2. "Returns of General Election for the House of Assembly 1978" (PDF). Elections Nova Scotia. 1978. p. 28. Retrieved 2014-11-23.<templatestyles src="Module:Citation/CS1/styles.css"></templatestyles>
  3. "Buchanan's Tory cabinet takes over in Nova Scotia". The Globe and Mail. October 6, 1978.<templatestyles src="Module:Citation/CS1/styles.css"></templatestyles>
  4. "Called out of control, Government of N.S. gets radical surgery". The Globe and Mail. June 23, 1979.<templatestyles src="Module:Citation/CS1/styles.css"></templatestyles>
  5. "Returns of General Election for the House of Assembly 1981" (PDF). Elections Nova Scotia. 1981. p. 30. Retrieved 2014-11-23.<templatestyles src="Module:Citation/CS1/styles.css"></templatestyles>
  6. "9 Nova Scotia ministers moved to new portfolios". The Montreal Gazette. news.google.com. December 11, 1981. Retrieved 2014-11-23.<templatestyles src="Module:Citation/CS1/styles.css"></templatestyles>
  7. "Five added, seven shift jobs in Nova Scotia inner circle". The Globe and Mail. November 5, 1983.<templatestyles src="Module:Citation/CS1/styles.css"></templatestyles>
  8. "Returns of General Election for the House of Assembly 1984" (PDF). Elections Nova Scotia. 1984. p. 32. Retrieved 2014-11-23.<templatestyles src="Module:Citation/CS1/styles.css"></templatestyles>
  9. "Buchanan shuffles his cabinet". The Globe and Mail. November 25, 1987.<templatestyles src="Module:Citation/CS1/styles.css"></templatestyles>
  10. "Returns of General Election for the House of Assembly 1988" (PDF). Elections Nova Scotia. 1988. p. 32. Retrieved 2014-11-23.<templatestyles src="Module:Citation/CS1/styles.css"></templatestyles>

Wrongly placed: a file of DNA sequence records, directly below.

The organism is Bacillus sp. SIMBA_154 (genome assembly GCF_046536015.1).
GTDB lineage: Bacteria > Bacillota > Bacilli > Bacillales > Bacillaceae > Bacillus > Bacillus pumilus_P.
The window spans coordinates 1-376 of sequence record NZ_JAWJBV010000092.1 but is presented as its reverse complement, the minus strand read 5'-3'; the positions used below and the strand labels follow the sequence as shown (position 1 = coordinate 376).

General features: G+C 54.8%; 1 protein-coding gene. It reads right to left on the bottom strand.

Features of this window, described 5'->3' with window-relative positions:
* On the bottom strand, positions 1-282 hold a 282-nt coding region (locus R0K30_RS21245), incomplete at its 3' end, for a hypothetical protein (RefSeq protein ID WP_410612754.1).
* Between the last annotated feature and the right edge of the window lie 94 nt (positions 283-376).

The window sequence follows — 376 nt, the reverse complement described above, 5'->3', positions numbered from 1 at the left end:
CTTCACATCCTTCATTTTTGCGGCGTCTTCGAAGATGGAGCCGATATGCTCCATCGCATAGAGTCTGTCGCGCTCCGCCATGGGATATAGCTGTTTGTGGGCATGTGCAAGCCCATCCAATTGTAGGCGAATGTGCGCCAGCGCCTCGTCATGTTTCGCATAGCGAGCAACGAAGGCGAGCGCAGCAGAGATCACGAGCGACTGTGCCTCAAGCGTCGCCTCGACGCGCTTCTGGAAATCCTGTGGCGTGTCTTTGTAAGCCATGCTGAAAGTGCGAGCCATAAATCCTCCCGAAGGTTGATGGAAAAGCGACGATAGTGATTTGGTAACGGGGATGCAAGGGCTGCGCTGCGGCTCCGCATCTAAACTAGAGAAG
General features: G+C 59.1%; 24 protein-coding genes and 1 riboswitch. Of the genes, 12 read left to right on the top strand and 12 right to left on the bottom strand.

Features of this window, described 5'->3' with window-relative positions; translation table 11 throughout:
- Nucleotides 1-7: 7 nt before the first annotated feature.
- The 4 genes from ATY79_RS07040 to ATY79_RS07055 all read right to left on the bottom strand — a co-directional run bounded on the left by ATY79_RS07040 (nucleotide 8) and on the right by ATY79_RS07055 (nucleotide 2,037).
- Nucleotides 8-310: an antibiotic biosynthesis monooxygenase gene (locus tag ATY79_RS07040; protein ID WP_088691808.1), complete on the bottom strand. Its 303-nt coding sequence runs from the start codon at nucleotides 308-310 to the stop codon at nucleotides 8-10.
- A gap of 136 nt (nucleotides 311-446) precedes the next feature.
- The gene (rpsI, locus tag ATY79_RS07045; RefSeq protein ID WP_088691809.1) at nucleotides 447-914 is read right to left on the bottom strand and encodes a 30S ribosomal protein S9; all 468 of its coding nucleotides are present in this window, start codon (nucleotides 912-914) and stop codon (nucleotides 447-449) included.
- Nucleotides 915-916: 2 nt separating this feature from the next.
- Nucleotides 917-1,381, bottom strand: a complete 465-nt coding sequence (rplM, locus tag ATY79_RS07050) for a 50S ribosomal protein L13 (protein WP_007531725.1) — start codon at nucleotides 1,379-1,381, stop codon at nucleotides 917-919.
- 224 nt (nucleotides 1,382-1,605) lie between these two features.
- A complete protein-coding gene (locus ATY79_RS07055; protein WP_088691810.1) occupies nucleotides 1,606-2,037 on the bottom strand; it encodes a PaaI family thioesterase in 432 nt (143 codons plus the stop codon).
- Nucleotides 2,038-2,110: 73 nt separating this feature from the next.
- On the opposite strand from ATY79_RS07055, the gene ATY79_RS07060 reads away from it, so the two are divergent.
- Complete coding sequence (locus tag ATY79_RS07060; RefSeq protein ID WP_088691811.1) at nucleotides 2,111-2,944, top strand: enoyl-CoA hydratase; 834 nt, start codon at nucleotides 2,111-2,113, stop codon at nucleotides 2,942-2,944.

11. "Premier shuffles Cabinet; Thornhill back, Bacon promoted". The Chronicle Herald. December 24, 1988.<templatestyles src="Module:Citation/CS1/styles.css"></templatestyles>
  12. "Labor minister ousted over Westray disaster". Toronto Star. November 20, 1992.<templatestyles src="Module:Citation/CS1/styles.css"></templatestyles>
  13. "Returns of General Election for the House of Assembly 1993" (PDF). Elections Nova Scotia. 1993. p. 65. Retrieved 2014-11-23.<templatestyles src="Module:Citation/CS1/styles.css"></templatestyles>
  14. "Liberal sweep claims cabinet ministers". The Chronicle Herald. May 26, 1993. Archived from the original on August 30, 2000. Retrieved 2014-11-23.<templatestyles src="Module:Citation/CS1/styles.css"></templatestyles>
  15. "Streatch to seek federal nomination". The Chronicle Herlad. July 21, 1993.<templatestyles src="Module:Citation/CS1/styles.css"></templatestyles>
  16. "Candidate urged to resign". Toronto Star. August 6, 1993.<templatestyles src="Module:Citation/CS1/styles.css"></templatestyles>
  17. "Atlantic region hands Liberals near-clean sweep". The Chronicle Herald. October 26, 1993. Archived from the original on July 20, 2001. Retrieved 2014-11-23.<templatestyles src="Module:Citation/CS1/styles.css"></templatestyles>
  18. "NDP rookie Stoffer rides wild comeback". The Chronicle Herald. June 3, 1997. Archived from the original on February 12, 2001. Retrieved 2014-11-23.<templatestyles src="Module:Citation/CS1/styles.css"></templatestyles>